• I don’t try to be a “one stop solution”. No I don’t provide tools for cleaning up your data — use the tools you already use, or something else. No I don’t do half-assed version control — use a full-assed version control solution. Etc. I don’t even think I need to do a particularly good job of implementing search — since Google et al do this already. I just need to make sure I expose everything (and I mean everything) to external search engines.

This has me thinking quite a bit about markup languages and templating systems. At first, I tried to decide what kind of template system to use. The problem for me is that there seems to a number of templating systems for any given web development stack that is some multiple of the nth power of people using that stack and the number of components in the stack. So if you’re looking at PHP (roughly two bazillion users) and MySQL (three bazillion) and Apache (four…) that’s a metric frackton of options, and knowledge of any one of those is way over on the bad side of the Knowledge Goodness Scale.

Aside: my unoriginal Knowledge Goodness Scale. This isn’t original, but I try to acquire “good” knowledge and try to avoid “bad”. The more times, contexts, and situations in which knowledge is accurate, useful, and applicable, the better it is. So knowledge about how to understand and evaluate information (such as basic logic, understanding of probability and statistics, understanding of human nature) is incredibly far over on the good end. Knowledge of how to build templates for a “content management system” that only works with PHP 5.2.7 with MySQL 5.x and Apache 2.x is closer to the bad end.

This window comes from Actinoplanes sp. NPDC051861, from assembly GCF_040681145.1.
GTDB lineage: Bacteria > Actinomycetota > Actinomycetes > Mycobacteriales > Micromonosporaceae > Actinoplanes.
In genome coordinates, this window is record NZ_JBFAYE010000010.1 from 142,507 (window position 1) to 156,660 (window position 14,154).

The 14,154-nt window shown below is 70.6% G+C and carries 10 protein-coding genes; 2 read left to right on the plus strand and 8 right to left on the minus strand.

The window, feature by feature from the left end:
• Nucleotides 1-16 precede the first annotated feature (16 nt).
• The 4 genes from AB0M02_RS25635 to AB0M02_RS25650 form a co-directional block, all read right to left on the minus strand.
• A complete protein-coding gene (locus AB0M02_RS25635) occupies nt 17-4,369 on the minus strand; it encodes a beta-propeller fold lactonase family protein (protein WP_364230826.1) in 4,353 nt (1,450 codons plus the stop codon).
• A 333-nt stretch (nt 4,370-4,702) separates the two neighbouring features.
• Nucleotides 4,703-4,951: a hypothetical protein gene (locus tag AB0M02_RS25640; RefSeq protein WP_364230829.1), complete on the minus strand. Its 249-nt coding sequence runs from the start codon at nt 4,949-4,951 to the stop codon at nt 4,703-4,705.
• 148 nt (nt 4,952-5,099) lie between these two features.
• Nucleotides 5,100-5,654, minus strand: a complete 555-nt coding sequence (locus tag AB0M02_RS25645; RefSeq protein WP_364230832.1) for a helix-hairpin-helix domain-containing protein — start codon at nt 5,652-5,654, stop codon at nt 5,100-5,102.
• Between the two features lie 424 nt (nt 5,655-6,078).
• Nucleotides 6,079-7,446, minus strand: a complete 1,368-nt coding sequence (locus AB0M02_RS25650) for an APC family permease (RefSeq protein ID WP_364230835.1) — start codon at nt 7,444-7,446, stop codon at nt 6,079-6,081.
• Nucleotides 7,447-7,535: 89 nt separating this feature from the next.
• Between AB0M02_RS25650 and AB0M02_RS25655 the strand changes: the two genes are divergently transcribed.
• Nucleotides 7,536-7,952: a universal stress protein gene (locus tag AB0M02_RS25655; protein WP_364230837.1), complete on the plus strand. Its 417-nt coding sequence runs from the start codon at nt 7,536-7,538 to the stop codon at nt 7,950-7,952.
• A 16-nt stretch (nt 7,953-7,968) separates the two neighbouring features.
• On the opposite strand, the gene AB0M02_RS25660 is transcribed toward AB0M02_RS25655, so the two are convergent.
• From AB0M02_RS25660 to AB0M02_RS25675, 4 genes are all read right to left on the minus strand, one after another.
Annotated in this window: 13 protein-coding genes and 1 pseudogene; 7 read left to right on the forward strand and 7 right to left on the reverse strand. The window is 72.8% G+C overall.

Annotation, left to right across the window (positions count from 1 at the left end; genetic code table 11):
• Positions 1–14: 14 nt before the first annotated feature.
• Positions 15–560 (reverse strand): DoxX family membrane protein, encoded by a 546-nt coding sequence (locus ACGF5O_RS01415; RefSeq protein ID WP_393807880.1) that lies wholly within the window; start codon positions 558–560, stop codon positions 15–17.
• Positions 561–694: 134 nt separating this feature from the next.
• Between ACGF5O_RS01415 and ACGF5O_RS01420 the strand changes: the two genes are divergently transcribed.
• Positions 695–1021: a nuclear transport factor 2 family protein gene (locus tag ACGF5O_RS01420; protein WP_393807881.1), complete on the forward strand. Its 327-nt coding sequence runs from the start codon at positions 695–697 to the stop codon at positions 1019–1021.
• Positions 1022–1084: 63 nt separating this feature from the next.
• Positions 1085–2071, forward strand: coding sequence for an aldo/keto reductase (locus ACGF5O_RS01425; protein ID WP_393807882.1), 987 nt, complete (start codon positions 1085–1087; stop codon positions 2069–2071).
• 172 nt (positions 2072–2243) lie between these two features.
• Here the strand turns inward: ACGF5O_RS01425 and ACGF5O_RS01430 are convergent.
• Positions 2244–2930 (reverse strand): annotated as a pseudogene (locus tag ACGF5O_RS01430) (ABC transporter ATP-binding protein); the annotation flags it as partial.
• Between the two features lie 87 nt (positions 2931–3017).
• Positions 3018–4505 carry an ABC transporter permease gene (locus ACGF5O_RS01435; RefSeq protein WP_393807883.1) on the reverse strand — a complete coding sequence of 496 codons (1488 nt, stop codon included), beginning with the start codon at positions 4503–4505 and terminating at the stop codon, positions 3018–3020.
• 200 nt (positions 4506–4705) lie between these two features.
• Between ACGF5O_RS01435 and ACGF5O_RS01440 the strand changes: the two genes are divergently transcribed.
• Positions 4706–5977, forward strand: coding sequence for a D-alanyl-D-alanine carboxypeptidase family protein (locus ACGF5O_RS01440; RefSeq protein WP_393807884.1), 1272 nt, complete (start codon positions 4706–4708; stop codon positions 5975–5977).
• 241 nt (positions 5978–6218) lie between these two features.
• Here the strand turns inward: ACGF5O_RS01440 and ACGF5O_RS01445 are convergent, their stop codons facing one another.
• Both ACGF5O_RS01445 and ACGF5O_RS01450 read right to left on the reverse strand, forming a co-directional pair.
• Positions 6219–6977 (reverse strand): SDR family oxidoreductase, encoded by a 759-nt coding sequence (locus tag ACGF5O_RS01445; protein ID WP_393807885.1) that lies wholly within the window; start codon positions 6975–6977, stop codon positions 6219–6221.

It follows that if you are going to force your users to learn something, try to make it good stuff, not bad stuff. So, let’s continue…

Archivists try to preserve knowledge and/or create new — preferable good — knowledge. We don’t produce index information or metadata about something because we want to have to do it again some day. The knowledge they’re dealing with is often very specific, but to make it good it can still be accurate and applicable across time. Developing an engine based on a bunch of technologies which themsevles are unlikely to be useful across a span of time and contexts is not a good start. (Card indexes have lasted a long time. If your electricity goes out or your server crashes you can still use them today.)

So, my solution involves requiring users to change their lives as little as possible, learn as little as possible, and build on their existing good knowledge rather than acquire new bad knowledge. Instead of figuring out the foibles of Fabio, they can learn how to better create and maintain raw data.

So, what’s the approach?

  • XML is rendered using XSL — on the browser or the server. If you want the XML, click the XML link. (It looks the same on modern browsers — folks with primitive browsers will need server-side rendering.)
  • The templating system is XSL.
  • The database contains index information, but is built dynamically from the repository (as needed).

Of all the different markup languages around, XML is probably the best. It satisfies much of the original intent of HTML — to truly separate intention from presentation (order is still much to important in XML — it’s quite a struggle to reorder XML content via XSL in a nice, flexible way). It’s very widely used and supported. Many people (my target audience in particular) already know it. And it’s not limited to a particular development stack.

XSL is part of XML, so it’s easy for people who already use XML to grok, and again it’s not limited to a particular development stack.

There’s no escapting binding oneself to a development stack for interactivity — so metaview is built using the most common possible free(ish) technologies — i.e. MySQL, PHP, JavaScript, and Apache. Knowledge of these tools is probably close to the least bad knowledge to force on prospective developers/maintainers/contributors.

Less Bad Options

I do have some misgivings about two  technical dependencies.